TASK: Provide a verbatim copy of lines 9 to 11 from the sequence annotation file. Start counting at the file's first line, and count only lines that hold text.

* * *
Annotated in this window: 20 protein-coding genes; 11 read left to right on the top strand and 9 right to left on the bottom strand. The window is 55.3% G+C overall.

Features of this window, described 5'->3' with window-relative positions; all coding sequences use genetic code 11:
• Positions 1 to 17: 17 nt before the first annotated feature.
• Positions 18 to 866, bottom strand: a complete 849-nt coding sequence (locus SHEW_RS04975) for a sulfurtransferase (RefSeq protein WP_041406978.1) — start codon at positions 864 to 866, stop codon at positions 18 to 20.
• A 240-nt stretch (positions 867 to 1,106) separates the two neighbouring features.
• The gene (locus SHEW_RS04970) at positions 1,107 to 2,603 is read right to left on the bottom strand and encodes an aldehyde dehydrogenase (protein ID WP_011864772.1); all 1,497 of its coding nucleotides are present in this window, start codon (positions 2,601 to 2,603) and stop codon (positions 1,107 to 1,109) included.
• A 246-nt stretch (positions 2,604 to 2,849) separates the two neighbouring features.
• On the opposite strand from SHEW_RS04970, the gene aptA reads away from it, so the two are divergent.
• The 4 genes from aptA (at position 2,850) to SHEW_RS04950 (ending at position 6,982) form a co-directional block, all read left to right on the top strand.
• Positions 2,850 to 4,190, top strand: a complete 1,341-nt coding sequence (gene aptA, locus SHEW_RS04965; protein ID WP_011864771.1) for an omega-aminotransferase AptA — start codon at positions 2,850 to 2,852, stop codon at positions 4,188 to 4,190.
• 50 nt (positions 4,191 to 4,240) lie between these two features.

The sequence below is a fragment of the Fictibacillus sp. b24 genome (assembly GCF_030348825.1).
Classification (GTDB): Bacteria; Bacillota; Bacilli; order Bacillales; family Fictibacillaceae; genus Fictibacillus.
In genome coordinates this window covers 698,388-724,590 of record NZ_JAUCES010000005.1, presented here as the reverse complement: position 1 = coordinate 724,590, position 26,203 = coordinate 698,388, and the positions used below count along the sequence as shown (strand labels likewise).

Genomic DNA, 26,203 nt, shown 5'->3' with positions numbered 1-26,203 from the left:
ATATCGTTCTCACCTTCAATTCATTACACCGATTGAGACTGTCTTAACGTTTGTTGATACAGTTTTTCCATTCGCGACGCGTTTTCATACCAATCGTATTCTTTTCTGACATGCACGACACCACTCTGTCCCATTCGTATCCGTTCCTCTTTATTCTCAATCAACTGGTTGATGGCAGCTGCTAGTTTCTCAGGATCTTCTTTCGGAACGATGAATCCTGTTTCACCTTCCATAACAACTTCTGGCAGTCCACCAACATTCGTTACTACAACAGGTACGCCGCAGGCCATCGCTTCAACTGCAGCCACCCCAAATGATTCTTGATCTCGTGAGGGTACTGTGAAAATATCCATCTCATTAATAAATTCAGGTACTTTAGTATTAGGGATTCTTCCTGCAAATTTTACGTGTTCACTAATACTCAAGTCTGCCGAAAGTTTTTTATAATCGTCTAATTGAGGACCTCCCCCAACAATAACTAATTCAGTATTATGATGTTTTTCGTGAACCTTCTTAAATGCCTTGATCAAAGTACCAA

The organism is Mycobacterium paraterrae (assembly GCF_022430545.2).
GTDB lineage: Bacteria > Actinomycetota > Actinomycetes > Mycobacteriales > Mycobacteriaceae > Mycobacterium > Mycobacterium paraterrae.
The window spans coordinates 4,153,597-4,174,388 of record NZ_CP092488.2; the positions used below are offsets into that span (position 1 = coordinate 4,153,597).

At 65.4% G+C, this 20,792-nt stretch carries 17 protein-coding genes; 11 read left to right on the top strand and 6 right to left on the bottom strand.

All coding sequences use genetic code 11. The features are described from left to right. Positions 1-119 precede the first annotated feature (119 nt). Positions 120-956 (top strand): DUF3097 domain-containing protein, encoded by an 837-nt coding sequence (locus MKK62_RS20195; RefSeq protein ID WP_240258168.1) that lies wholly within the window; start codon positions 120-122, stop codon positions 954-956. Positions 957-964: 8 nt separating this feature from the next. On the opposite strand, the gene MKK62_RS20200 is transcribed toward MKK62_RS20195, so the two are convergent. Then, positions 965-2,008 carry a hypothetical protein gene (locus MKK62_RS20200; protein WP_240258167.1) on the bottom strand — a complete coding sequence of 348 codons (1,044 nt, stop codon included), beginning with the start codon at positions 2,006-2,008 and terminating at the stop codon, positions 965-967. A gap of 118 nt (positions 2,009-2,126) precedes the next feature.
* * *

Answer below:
• The 4 genes from aptA (at position 2,850) to SHEW_RS04950 (ending at position 6,982) form a co-directional block, all read left to right on the top strand.
• Positions 2,850 to 4,190, top strand: a complete 1,341-nt coding sequence (gene aptA, locus SHEW_RS04965; protein ID WP_011864771.1) for an omega-aminotransferase AptA — start codon at positions 2,850 to 2,852, stop codon at positions 4,188 to 4,190.
• 50 nt (positions 4,191 to 4,240) lie between these two features.